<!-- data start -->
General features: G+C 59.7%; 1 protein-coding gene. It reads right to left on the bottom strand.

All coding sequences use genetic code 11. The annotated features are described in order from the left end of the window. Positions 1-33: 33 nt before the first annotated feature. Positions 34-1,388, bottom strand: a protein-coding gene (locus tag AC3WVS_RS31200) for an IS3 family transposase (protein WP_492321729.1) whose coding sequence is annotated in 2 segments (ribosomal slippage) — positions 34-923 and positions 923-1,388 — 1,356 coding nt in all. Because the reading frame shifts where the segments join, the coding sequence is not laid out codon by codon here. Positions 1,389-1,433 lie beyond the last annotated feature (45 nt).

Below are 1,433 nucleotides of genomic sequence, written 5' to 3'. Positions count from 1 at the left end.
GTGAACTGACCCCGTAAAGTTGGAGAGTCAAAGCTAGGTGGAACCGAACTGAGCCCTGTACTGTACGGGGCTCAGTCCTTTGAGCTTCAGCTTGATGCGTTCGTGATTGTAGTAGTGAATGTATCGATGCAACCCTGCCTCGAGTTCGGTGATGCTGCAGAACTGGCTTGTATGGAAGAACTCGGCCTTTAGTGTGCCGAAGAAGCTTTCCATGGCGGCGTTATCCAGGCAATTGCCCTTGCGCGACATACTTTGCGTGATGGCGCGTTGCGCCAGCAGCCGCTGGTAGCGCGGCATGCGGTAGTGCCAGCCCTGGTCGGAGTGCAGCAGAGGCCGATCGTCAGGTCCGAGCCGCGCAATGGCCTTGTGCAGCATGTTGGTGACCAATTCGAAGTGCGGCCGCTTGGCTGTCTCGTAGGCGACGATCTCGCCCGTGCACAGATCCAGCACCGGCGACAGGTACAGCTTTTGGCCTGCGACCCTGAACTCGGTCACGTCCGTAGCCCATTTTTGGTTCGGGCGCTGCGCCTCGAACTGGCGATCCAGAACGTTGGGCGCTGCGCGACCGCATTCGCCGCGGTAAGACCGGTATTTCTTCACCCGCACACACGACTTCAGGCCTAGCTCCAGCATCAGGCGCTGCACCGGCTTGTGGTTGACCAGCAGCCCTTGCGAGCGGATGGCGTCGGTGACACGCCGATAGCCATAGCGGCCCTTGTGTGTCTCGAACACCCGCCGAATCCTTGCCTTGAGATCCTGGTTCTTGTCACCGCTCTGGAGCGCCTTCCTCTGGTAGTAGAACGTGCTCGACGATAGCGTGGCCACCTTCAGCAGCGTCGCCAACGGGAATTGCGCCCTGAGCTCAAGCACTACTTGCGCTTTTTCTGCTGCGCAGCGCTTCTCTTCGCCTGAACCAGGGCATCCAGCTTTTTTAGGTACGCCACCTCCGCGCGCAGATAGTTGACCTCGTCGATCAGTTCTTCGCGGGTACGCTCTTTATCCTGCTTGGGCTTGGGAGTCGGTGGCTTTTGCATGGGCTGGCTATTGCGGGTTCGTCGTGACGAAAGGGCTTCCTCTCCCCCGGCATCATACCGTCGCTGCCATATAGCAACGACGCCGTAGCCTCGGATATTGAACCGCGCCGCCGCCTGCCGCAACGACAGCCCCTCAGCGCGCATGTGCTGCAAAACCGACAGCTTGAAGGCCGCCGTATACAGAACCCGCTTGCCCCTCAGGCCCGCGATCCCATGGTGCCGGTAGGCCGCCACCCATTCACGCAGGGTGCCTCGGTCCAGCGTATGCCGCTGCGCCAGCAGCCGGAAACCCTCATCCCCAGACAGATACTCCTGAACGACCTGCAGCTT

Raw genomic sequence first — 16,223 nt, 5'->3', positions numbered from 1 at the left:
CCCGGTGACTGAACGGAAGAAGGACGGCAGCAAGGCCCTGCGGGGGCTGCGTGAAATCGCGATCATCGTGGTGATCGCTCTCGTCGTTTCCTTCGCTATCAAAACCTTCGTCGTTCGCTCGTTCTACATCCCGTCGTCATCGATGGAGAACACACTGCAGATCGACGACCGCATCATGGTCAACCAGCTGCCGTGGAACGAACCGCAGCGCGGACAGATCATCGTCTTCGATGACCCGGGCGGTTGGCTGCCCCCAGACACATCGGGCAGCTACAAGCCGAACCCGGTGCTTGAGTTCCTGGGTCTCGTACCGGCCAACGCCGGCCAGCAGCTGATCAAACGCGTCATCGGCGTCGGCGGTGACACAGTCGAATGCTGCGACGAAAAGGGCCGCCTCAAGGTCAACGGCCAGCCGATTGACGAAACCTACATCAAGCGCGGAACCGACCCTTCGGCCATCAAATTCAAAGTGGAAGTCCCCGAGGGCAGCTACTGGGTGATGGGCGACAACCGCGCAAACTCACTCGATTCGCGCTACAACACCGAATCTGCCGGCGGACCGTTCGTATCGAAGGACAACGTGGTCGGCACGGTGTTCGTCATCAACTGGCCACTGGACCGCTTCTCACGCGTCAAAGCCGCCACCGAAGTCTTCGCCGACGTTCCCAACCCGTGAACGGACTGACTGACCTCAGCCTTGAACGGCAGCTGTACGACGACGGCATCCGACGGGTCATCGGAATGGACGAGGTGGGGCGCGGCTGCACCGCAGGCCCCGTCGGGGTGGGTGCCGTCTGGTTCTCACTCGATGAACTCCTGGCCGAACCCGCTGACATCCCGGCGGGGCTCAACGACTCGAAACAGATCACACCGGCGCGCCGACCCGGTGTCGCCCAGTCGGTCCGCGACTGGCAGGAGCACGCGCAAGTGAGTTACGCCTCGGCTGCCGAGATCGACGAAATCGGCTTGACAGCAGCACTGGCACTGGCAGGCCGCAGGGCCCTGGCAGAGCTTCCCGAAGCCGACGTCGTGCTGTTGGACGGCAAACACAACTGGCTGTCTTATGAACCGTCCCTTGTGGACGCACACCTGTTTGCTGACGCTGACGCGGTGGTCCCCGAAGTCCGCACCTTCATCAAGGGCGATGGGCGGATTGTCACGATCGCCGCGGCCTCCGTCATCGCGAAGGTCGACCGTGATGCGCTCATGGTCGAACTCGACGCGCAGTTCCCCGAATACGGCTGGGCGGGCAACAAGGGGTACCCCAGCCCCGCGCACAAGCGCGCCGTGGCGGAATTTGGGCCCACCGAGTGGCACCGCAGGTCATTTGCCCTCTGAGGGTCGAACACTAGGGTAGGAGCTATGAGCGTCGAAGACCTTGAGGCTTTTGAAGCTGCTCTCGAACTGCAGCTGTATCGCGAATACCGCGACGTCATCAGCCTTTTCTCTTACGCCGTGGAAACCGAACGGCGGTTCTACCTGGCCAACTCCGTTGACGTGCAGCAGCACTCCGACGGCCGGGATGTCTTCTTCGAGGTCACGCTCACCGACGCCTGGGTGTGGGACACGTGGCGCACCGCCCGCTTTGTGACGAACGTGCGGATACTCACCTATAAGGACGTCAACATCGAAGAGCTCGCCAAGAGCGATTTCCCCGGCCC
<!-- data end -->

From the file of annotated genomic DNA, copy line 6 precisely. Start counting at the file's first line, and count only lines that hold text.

CCCGGTGACTGAACGGAAGAAGGACGGCAGCAAGGCCCTGCGGGGGCTGCGTGAAATCGCGATCATCGTGGTGATCGCTCTCGTCGTTTCCTTCGCTATCAAAACCTTCGTCGTTCGCTCGTTCTACATCCCGTCGTCATCGATGGAGAACACACTGCAGATCGACGACCGCATCATGGTCAACCAGCTGCCGTGGAACGAACCGCAGCGCGGACAGATCATCGTCTTCGATGACCCGGGCGGTTGGCTGCCCCCAGACACATCGGGCAGCTACAAGCCGAACCCGGTGCTTGAGTTCCTGGGTCTCGTACCGGCCAACGCCGGCCAGCAGCTGATCAAACGCGTCATCGGCGTCGGCGGTGACACAGTCGAATGCTGCGACGAAAAGGGCCGCCTCAAGGTCAACGGCCAGCCGATTGACGAAACCTACATCAAGCGCGGAACCGACCCTTCGGCCATCAAATTCAAAGTGGAAGTCCCCGAGGGCAGCTACTGGGTGATGGGCGACAACCGCGCAAACTCACTCGATTCGCGCTACAACACCGAATCTGCCGGCGGACCGTTCGTATCGAAGGACAACGTGGTCGGCACGGTGTTCGTCATCAACTGGCCACTGGACCGCTTCTCACGCGTCAAAGCCGCCACCGAAGTCTTCGCCGACGTTCCCAACCCGTGAACGGACTGACTGACCTCAGCCTTGAACGGCAGCTGTACGACGACGGCATCCGACGGGTCATCGGAATGGACGAGGTGGGGCGCGGCTGCACCGCAGGCCCCGTCGGGGTGGGTGCCGTCTGGTTCTCACTCGATGAACTCCTGGCCGAACCCGCTGACATCCCGGCGGGGCTCAACGACTCGAAACAGATCACACCGGCGCGCCGACCCGGTGTCGCCCAGTCGGTCCGCGACTGGCAGGAGCACGCGCAAGTGAGTTACGCCTCGGCTGCCGAGATCGACGAAATCGGCTTGACAGCAGCACTGGCACTGGCAGGCCGCAGGGCCCTGGCAGAGCTTCCCGAAGCCGACGTCGTGCTGTTGGACGGCAAACACAACTGGCTGTCTTATGAACCGTCCCTTGTGGACGCACACCTGTTTGCTGACGCTGACGCGGTGGTCCCCGAAGTCCGCACCTTCATCAAGGGCGATGGGCGGATTGTCACGATCGCCGCGGCCTCCGTCATCGCGAAGGTCGACCGTGATGCGCTCATGGTCGAACTCGACGCGCAGTTCCCCGAATACGGCTGGGCGGGCAACAAGGGGTACCCCAGCCCCGCGCACAAGCGCGCCGTGGCGGAATTTGGGCCCACCGAGTGGCACCGCAGGTCATTTGCCCTCTGAGGGTCGAACACTAGGGTAGGAGCTATGAGCGTCGAAGACCTTGAGGCTTTTGAAGCTGCTCTCGAACTGCAGCTGTATCGCGAATACCGCGACGTCATCAGCCTTTTCTCTTACGCCGTGGAAACCGAACGGCGGTTCTACCTGGCCAACTCCGTTGACGTGCAGCAGCACTCCGACGGCCGGGATGTCTTCTTCGAGGTCACGCTCACCGACGCCTGGGTGTGGGACACGTGGCGCACCGCCCGCTTTGTGACGAACGTGCGGATACTCACCTATAAGGACGTCAACATCGAAGAGCTCGCCAAGAGCGATTTCCCCGGCCC